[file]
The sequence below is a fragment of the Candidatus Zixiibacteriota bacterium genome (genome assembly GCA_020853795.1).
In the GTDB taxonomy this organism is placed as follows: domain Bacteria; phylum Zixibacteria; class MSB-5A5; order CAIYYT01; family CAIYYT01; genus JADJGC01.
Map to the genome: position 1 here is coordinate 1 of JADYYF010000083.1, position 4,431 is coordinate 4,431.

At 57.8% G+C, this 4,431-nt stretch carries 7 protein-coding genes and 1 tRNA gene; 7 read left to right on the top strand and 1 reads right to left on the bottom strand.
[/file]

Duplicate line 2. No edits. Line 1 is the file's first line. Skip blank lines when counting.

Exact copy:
In the GTDB taxonomy this organism is placed as follows: domain Bacteria; phylum Zixibacteria; class MSB-5A5; order CAIYYT01; family CAIYYT01; genus JADJGC01.